Turkeys Sharon and Ozzy saved from the Christmas dinner table thanks to care home staff
Rare-breed turkeys have been saved from the Christmas dinner plate thanks to kind-hearted staff and residents at a care home.
Sharon and Ozzy, named after the TV personality and her Black Sabbath frontman husband, have joined the growing menagerie at the Abbeyfield Society’s Armstrong House in Bamburgh.
The supported housing facility overlooking Bamburgh Castle already has two cheeky alpaca brothers called John and David, as well as a flock of hens, which roam the grounds.
Now Sharon and Ozzy are revelling in their newfound freedom and looking forward to enjoying Christmas without the fear of being given the chop.
The black and white Cröllwitzer turkeys owe their lives to house manager Paula Lingwood.
She had ordered a free-range turkey for the house’s Christmas table. But rather than eating it she decided she wanted to spare it and give it a forever home at Armstrong House.
She said: “I saw the turkey pardon carried out by President Trump at Thanksgiving, and I couldn’t stop thinking about the turkey we’d ordered for Christmas.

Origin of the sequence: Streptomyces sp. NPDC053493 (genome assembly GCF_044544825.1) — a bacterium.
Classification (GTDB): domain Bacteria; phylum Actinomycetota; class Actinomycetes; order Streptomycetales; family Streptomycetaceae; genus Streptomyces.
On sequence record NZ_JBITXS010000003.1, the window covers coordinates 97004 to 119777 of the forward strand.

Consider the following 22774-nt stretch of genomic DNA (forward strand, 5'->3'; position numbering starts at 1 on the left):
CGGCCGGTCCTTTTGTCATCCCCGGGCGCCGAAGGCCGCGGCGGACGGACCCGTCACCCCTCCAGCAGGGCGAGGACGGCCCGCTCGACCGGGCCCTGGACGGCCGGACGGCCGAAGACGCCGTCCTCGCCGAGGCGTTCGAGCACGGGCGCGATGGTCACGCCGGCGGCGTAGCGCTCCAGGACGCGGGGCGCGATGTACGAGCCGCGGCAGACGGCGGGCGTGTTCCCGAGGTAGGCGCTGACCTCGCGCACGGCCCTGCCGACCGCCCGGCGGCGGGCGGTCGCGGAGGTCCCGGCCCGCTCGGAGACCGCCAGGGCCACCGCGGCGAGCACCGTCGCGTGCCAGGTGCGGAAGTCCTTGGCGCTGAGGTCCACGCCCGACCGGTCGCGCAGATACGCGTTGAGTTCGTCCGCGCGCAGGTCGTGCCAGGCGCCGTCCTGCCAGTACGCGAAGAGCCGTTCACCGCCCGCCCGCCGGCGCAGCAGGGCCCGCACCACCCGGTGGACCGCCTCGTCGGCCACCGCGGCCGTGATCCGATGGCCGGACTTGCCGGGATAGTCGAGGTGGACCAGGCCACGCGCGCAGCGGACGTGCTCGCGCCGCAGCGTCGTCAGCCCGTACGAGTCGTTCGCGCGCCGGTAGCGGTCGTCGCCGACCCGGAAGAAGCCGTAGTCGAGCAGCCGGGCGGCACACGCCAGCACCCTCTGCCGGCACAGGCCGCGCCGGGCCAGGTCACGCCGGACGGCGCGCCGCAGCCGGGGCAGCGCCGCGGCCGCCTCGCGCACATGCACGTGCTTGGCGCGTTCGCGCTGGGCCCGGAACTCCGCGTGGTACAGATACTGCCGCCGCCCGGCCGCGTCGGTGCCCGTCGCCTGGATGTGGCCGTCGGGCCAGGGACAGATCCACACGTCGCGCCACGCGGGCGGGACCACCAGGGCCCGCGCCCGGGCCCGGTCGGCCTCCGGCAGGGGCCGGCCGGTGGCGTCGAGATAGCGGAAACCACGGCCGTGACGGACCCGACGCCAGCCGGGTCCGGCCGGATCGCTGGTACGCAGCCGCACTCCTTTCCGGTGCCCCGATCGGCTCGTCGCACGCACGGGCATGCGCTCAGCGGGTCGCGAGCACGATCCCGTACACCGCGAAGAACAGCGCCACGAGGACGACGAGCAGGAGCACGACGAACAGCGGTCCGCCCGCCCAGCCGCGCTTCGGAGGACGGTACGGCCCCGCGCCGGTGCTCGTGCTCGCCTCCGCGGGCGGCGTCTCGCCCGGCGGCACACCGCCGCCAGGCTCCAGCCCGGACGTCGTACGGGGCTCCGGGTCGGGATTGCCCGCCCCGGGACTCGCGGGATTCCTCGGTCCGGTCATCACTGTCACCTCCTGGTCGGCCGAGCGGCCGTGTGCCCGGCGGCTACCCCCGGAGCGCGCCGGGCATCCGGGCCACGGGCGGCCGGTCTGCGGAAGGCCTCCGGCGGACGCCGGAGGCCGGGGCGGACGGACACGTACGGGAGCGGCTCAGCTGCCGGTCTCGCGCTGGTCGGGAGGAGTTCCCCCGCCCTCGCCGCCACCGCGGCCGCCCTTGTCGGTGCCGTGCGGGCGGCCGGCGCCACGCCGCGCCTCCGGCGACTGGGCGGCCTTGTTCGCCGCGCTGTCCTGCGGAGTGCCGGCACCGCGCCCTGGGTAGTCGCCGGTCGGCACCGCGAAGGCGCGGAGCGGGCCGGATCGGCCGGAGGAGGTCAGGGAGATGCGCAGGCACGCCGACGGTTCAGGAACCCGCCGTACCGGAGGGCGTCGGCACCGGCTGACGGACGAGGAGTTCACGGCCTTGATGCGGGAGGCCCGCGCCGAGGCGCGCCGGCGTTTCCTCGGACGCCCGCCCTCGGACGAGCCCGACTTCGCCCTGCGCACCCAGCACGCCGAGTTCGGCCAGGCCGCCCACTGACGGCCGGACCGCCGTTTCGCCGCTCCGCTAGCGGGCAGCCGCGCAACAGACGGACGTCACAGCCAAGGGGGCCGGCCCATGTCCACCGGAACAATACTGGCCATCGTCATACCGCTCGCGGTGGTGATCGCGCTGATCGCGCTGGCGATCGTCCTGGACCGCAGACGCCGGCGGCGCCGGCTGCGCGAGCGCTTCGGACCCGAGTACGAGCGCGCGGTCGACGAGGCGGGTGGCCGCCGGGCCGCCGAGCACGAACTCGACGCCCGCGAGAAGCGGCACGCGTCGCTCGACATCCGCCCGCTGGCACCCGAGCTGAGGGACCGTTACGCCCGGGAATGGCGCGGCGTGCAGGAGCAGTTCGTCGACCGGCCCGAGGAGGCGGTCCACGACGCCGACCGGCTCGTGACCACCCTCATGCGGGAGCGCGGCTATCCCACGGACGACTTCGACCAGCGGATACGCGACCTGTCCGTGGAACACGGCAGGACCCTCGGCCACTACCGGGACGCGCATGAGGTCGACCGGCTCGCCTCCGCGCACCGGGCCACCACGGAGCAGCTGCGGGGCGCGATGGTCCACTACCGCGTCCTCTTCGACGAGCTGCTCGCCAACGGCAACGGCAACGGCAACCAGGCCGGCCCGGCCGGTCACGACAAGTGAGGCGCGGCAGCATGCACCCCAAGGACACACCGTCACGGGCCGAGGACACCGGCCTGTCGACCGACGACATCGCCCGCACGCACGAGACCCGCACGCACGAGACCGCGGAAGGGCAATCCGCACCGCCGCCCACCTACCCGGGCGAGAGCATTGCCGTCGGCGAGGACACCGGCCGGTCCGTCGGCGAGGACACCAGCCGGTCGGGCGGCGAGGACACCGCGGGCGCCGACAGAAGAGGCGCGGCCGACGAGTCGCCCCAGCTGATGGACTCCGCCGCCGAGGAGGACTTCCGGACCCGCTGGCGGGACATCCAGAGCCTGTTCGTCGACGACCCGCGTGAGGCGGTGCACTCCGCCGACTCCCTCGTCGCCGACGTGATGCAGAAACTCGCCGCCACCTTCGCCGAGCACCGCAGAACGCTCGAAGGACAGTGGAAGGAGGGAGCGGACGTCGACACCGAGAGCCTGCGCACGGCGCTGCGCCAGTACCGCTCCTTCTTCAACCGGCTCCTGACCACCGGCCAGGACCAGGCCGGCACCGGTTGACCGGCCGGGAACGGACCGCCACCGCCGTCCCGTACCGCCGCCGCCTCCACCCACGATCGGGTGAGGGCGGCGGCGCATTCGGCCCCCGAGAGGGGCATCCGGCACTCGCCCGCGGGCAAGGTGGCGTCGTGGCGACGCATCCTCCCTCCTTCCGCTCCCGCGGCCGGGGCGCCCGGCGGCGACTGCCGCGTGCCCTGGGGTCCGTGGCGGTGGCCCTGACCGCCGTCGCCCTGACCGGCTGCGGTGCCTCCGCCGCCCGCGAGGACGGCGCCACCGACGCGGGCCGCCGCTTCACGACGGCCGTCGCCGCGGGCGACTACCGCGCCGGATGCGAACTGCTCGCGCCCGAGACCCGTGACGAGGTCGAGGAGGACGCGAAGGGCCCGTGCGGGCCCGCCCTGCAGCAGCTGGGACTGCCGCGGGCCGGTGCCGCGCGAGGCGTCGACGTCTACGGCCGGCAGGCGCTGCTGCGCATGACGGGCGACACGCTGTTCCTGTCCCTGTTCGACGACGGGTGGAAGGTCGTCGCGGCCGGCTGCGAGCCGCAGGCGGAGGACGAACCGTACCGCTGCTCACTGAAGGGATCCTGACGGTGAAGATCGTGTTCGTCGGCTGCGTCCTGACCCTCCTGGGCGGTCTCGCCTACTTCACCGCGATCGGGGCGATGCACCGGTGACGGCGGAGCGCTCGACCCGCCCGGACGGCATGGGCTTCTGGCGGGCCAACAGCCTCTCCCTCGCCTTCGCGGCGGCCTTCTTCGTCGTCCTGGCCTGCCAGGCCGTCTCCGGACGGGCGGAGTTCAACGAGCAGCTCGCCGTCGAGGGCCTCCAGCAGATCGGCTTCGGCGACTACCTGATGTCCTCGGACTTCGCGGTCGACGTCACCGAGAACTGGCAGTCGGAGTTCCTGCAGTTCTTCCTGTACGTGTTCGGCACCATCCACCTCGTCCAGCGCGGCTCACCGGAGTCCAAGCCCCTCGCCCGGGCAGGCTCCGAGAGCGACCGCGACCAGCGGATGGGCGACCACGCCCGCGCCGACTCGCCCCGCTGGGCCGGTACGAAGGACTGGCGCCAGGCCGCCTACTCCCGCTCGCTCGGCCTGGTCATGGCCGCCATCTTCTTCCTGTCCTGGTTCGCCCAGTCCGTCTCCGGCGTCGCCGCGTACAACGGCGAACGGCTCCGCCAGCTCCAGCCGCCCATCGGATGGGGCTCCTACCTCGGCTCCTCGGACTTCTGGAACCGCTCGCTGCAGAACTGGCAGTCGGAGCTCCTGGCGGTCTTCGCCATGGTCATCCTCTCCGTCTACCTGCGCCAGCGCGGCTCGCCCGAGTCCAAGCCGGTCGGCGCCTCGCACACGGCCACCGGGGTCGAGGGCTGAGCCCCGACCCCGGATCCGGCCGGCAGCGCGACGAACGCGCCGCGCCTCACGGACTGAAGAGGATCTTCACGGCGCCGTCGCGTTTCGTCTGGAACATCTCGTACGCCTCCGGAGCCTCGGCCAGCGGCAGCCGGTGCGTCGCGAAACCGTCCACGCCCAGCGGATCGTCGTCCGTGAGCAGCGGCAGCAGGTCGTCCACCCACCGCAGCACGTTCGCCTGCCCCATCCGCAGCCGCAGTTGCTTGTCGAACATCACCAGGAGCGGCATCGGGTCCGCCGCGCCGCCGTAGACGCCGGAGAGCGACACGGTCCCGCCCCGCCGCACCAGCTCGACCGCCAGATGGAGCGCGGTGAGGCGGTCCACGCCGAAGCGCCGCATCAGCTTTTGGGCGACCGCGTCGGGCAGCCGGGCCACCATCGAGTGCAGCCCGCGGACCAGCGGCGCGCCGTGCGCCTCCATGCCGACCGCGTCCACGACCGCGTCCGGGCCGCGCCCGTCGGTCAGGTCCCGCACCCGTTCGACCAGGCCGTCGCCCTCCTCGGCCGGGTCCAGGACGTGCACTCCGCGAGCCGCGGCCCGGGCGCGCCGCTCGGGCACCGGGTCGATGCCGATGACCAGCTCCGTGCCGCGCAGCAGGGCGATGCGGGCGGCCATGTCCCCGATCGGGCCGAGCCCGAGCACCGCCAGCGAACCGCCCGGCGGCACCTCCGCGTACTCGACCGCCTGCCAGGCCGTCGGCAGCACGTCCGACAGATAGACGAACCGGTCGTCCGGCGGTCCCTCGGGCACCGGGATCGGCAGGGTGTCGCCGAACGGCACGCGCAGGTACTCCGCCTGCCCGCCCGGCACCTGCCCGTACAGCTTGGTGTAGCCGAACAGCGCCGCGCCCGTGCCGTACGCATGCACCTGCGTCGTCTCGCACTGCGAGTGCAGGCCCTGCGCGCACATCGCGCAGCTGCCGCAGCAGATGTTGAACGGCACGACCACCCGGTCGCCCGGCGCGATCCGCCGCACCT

“Christmas is about forgiveness and compassion, so I decided as it’s the season of goodwill to all things, we should ‘pardon’ our turkey too.
“I knew we could give our turkey a lovely home. And if President Trump can have turkeys at Gobbler’s Rest in Virginia, we can certainly have turkeys here at Armstrong House.
“Of course, you can’t just have one, so we’ve now got the pair of them, who will be gobbling up their festive dinner along with the rest of us safe in the knowledge that unlike others of their breed, they won’t be the main focus of the Christmas Day – or any other day’s – menu.”
Sharon and Ozzy have been so named because of their flamboyant appearance with their contrasting black and white feathers and fondness for strutting around as if they already rule the roost.
The plucky poultry have quickly won over the hearts of Armstrong House’s residents.
Rennie Porteous, 90, a retired dental surgeon, says: “They’re part of the family now. They are quite sociable and inquisitive, and come up to you to be fed. It’s nice to see live animals roaming the garden, and having the alpacas, hens and now the turkeys really helps to lift the spirits.”
Paula admits the turkeys have been ruffling a few feathers since their arrival at Armstrong House.
“They have very quickly settled in and have been wandering around like they own the place, to the disgust of the hens,” she revealed.
“Sharon is definitely the boss, much like it seems to be in the real-life Osbourne partnership!”
But what will the staff and residents at Armstrong House be sitting down to on Christmas Day?
“Definitely not turkey!” Paula says.